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Small grants to conduct pilot projects are a well-proven and pivotal mechanism for the establishment and capacity building of a successful, sustainable research program. They allow investigators to establish and test new collaborations and ideas and to collect preliminary data to demonstrate the feasibility of important clinical and translational research projects. Without a mechanism to test the soundness of new ideas, it is more difficult for investigators to develop a high-quality research program and to successfully secure future peer-reviewed research funding.

The opportunity to form new collaborations is an integral part of the ACCEL mission. In the mechanisms described in this section, partnerships involving investigators from multiple institutions are especially encouraged. These partnerships will include Delaware institutions (the University of Delaware, Nemours, Christiana Care, and Delaware State University) and our partner at the Medical University of South Carolina (MUSC). All projects funded under the Pilot Projects Program will have to be clinical or translational in nature. Collaborative research between basic, clinical, and translational researchers from different disciplines, departments, and/or programs within or across institutions will be encouraged, and half of the Pilot Projects funded will be clinical research.

The pilot project grants provide an opportunity to continue to grow the community of medical researchers by including a strong mentorship component. Although our pilot grant program targets faculty with a wide range of experiences, all PIs of pilot projects who are junior faculty without prior NIH funding will be required to have a mentor who has undergone mentorship training through an established faculty mentorship program (see PD Core). Both pilot grant recipients and mentors are expected to participate in ACCEL events, retreats and planning meetings so they become a part of the ACCEL community. We believe this integration contributes to ACCEL’s overall success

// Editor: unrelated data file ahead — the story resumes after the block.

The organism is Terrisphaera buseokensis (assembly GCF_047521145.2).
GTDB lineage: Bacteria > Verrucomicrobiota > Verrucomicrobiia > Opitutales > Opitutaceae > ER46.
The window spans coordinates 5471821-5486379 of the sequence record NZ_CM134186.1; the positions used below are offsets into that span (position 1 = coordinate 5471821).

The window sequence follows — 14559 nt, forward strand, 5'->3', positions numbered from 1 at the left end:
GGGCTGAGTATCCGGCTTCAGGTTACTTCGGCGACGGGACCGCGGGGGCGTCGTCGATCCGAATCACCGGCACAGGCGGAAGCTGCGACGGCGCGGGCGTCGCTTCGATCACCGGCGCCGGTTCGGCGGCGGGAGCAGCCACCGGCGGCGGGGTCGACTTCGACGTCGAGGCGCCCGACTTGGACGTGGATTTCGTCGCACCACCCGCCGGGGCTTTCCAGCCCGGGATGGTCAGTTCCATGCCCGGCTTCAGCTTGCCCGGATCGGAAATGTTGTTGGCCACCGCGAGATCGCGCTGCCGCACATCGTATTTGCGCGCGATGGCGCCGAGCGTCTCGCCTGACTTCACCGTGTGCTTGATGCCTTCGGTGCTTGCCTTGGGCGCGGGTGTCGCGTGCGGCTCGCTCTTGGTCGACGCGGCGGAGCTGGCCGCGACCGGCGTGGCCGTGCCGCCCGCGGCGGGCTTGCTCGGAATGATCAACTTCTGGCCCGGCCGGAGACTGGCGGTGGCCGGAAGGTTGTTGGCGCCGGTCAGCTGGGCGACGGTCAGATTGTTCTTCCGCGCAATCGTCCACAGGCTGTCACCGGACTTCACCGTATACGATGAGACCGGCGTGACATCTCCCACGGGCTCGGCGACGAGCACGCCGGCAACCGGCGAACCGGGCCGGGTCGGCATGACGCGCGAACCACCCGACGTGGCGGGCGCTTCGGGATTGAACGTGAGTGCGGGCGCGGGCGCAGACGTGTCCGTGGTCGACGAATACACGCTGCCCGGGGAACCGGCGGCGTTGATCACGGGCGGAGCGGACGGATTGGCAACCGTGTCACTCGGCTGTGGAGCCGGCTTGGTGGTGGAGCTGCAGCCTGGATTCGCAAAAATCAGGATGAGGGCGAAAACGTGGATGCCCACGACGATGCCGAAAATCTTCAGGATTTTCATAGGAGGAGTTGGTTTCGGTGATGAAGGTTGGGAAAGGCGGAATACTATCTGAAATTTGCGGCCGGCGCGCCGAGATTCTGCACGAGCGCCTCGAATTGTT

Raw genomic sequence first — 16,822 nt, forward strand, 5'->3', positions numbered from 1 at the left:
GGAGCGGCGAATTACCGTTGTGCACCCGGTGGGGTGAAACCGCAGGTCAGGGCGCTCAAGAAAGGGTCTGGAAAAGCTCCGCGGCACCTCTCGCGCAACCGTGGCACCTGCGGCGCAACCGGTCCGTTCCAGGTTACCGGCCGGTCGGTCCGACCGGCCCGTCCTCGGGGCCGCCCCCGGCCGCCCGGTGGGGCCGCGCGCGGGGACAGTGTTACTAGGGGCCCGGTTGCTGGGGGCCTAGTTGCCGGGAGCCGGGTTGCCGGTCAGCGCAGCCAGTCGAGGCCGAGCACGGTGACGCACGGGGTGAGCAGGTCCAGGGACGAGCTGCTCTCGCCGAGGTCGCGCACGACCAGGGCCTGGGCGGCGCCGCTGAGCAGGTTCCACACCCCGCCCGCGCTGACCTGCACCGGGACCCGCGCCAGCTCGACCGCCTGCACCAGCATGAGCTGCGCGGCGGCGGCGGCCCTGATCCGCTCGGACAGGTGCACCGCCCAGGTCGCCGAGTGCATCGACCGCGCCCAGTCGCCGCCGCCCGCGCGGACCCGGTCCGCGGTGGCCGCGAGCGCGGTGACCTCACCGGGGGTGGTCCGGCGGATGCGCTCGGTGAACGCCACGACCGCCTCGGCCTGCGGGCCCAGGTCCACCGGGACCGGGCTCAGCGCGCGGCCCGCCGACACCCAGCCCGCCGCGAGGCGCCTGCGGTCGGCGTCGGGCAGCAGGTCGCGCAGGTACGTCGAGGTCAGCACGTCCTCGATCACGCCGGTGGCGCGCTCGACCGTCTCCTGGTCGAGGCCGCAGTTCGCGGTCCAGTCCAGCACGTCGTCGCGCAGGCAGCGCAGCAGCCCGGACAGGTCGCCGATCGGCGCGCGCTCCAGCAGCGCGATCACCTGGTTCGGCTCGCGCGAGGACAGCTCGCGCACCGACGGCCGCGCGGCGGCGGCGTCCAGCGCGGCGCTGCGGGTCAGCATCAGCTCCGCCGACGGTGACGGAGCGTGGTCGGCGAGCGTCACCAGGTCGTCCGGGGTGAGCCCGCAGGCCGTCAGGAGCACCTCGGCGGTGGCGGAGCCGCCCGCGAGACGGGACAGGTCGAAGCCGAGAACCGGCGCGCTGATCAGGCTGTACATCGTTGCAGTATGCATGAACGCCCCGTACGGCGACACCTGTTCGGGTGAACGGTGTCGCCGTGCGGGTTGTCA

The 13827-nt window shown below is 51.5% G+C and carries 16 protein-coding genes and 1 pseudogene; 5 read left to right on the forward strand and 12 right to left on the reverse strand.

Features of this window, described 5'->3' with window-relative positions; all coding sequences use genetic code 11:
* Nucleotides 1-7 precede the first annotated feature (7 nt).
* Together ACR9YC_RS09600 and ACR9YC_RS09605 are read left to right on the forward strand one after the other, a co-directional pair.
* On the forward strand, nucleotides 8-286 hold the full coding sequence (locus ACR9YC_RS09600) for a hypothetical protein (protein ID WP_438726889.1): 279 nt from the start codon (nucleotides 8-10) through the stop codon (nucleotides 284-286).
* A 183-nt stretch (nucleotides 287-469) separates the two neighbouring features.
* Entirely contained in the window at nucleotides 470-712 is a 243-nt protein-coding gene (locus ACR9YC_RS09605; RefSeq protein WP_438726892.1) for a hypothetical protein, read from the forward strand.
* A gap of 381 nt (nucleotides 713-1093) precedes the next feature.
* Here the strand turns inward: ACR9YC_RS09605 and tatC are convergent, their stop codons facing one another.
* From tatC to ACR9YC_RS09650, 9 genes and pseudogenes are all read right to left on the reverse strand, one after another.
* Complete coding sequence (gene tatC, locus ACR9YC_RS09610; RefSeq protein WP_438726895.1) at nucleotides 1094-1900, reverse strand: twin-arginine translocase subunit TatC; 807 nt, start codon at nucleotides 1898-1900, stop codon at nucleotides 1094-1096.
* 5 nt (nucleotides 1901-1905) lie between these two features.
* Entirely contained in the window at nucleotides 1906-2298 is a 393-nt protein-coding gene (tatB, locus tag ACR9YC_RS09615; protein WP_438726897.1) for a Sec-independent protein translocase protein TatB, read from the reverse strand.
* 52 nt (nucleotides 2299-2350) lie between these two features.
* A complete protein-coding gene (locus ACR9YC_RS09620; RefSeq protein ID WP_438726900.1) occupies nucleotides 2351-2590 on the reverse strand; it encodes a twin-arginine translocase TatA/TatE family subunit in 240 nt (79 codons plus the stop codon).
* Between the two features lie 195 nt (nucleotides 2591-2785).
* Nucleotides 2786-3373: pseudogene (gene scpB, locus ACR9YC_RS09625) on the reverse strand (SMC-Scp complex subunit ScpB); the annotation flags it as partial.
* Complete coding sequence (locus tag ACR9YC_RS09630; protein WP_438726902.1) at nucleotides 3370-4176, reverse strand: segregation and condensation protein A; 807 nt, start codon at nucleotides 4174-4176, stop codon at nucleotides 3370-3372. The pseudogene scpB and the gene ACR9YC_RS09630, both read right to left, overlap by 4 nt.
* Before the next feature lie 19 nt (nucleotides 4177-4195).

We will fund a wide variety of types of awards, including standard pilot grants, Shovel-Ready pilot grants, the funding of small conferences and symposia on special interest topics, Jumpstart awards, and Overcoming Barriers to Translational Success awards. Evaluation of applications will be reviewed by members of the ACCEL Research Committee using a scoring mechanisms similar to that used by the NIH. All applications and summary statements are then reviewed by the ACCEL Executive Committee to ensure programmatic compatibility. The Steering Committee, in turn, makes recommendations to the ACCEL External Advisory Committee, which makes the ultimate funding recommendations. All funding decisions must then be approved by the NIH prior to making any awards.

Specific Aims

  1. Inspire and support interdisciplinary clinical and translational research. To accomplish this we will provide modest size standard pilot grants ($80K, one-year of funding). These grants will especially encourage research that addresses the healthcare needs in Delaware with a goal to increase the number of clinical and translational investigators at each institution. To identify and support innovative new mechanisms that help investigators to move outstanding clinical and translational project proposals into the funding range, we will fund SHOvel REady (ShoRe) Pilot Proposals. In this mechanism, researchers who have submitted external proposals and received a summary statement are eligible to apply for funding ($20K) over a short period of time (6 months) to collect additional preliminary data so they can resubmit a stronger and hopefully fundable external proposal.
  2. Catalyze high-impact areas of research and interdisciplinary collaboration. To accomplish this we will maintain a mechanism to fund proposals for Research Retreats on special interest topics, and we will provide
  3. “Jumpstart” grants ($20K) to catalyze the development of new and exciting research teams. Our standard pilot grant program will prioritize pilot projects resulting from funded Research Retreats and the Jumpstart grants.
  4. Overcome barriers that investigators face in successful translation of their work across the research continuum. To do this we will fund proposals from faculty teams for OveRcoming Barriers to Translational Success (ORBiTS) awards. These two-year grants will enable faculty to hire technical staff, procure specialized equipment, or hire a specialized consultant so that they can overcome identified obstacles/hurdles and generate strong clinical and trans- lational research programs. We believe this type of support will provide considerable help in bringing engineers and basic scientists into the clinical and translational arena, ultimately leading to procurement of center-type grants.

The ACCEL Pilot Project Program will enable investigators to create new partnerships and new research activities. It will encourage and vastly expand clinical and translational research across our consortium.